And this is the remarkable thing about it - Jacob saw it not as an ideal which he was to try to bring about but as a Divine fact. It is striking to notice that at first he says "This is... the house of God" (verse 17) and then later, "This stone, which I have set up for a pillar, shall be God's house" (verse 22). It will be because it is. Such a declaration would be absurd among men, but it is quite logical when we are dealing with spiritual terms. Divine revelation in this matter does not mean that we set to work according to a pattern to make something that will be the house of God, but rather that we seek to enter experimentally into what is already true in Christ. Such revelation shows us in a spiritual way what is already true of the Church in Christ, so that by faith we may say 'It shall be, because it is.' Jacob did not say that he would build the house of God because he had now understood what it should be like, for in that case it would bear the marks of Jacob, even though it were intended to be for God. No, he saw the true nature of the house of God and realised that he needed conforming to it. He would not make it, but it would make him. There is an important difference in these two views. That which men make, even in a sincere desire to reproduce the Church, the house of God, invariably conforms to the individuality of those concerned, bearing their marks and their name. Divine revelation as to the house of God makes us realise how much we need to be conformed to God's pattern in Christ. Like Jacob, we may know ourselves to be very different in nature, but like him we may prove how the Lord is able to break us and make us anew.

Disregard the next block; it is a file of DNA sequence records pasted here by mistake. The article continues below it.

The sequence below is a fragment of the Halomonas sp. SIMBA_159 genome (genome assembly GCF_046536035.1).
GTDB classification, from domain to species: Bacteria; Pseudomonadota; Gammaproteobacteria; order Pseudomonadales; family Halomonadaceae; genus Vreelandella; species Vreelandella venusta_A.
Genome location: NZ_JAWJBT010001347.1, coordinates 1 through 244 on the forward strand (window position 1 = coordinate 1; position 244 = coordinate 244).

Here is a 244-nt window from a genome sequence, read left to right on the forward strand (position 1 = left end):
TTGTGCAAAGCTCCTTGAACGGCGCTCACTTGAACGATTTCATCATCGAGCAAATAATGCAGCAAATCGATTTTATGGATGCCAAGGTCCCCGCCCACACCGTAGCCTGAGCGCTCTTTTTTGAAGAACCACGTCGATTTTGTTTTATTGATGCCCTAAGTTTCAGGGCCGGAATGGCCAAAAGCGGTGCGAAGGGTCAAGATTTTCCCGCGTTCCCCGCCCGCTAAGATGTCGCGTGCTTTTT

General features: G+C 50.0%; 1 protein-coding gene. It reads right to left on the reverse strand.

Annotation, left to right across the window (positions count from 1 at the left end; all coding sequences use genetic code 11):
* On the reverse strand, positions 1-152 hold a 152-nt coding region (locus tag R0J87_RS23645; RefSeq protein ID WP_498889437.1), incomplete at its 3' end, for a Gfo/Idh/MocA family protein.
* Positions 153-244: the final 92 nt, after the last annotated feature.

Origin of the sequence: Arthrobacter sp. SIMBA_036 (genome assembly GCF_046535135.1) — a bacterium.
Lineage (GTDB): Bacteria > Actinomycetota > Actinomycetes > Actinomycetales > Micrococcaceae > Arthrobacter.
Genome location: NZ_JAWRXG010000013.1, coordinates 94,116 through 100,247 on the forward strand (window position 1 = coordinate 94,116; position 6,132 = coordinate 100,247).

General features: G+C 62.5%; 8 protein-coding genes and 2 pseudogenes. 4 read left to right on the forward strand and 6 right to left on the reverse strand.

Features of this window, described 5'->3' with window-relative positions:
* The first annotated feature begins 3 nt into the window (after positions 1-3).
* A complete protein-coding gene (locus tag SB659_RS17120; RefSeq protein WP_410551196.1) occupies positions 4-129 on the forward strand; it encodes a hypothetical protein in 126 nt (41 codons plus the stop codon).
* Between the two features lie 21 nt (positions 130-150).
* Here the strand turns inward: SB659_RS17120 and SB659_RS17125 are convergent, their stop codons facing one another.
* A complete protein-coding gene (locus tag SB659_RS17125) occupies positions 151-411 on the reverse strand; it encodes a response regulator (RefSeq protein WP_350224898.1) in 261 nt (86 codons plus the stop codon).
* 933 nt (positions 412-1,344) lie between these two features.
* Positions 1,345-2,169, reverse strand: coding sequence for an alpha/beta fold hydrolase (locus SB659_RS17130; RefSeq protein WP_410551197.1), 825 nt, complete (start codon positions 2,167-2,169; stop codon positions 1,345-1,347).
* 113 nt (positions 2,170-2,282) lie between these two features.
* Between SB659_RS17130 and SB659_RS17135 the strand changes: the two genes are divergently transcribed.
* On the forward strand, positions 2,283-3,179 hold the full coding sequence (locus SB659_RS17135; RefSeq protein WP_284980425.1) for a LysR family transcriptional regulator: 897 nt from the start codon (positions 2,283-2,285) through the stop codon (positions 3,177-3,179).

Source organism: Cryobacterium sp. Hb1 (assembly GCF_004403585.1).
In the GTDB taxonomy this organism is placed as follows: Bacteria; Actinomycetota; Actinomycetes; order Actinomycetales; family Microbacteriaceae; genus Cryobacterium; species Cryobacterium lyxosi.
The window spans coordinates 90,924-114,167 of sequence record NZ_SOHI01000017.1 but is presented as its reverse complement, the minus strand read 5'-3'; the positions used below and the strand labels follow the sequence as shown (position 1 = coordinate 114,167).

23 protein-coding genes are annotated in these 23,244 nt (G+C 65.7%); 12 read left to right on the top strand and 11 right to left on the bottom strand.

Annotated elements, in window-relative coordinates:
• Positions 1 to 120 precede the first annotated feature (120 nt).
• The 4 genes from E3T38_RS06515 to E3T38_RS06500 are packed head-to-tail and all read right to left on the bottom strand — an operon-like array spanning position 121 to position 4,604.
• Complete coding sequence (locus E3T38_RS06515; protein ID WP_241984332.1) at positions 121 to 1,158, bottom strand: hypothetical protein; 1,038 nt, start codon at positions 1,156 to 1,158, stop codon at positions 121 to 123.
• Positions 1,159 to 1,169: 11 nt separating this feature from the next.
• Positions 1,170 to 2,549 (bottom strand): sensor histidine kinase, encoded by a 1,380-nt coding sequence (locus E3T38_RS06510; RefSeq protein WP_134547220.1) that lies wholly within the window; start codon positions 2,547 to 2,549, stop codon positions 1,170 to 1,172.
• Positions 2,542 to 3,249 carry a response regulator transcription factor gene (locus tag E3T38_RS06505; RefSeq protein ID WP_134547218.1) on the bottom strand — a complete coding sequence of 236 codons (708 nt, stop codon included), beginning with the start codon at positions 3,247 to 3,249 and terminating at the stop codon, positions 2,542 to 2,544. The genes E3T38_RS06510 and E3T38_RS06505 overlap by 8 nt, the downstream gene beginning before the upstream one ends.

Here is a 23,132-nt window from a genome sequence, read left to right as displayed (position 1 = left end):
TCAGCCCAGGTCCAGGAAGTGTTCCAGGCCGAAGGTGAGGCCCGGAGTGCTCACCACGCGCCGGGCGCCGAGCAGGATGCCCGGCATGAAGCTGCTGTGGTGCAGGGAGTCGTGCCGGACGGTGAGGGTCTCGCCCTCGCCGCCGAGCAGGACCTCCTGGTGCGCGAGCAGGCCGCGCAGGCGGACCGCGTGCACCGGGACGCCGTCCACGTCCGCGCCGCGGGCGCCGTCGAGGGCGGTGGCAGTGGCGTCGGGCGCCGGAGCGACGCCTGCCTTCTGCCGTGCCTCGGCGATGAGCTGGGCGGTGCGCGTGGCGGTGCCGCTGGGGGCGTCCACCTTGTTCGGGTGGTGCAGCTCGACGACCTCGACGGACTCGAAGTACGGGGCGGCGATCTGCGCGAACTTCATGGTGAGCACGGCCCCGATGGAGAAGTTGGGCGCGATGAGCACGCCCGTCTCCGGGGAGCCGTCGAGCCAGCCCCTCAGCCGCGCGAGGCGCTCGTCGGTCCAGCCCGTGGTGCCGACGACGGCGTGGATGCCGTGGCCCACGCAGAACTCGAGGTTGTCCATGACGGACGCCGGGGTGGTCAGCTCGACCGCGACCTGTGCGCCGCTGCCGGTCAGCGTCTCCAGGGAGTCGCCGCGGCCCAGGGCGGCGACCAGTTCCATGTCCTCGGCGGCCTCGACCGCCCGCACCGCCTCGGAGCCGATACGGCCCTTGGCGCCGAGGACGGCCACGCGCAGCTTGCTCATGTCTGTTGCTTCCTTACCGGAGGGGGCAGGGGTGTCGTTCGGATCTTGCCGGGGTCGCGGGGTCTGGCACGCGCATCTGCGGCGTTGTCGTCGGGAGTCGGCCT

The great point about this revelation so far as Jacob was concerned was that he committed himself to it; he set up his pillar. The message of Jacob's first pillar is to call us to a wholehearted committal to what we have seen.
Effects of the Vision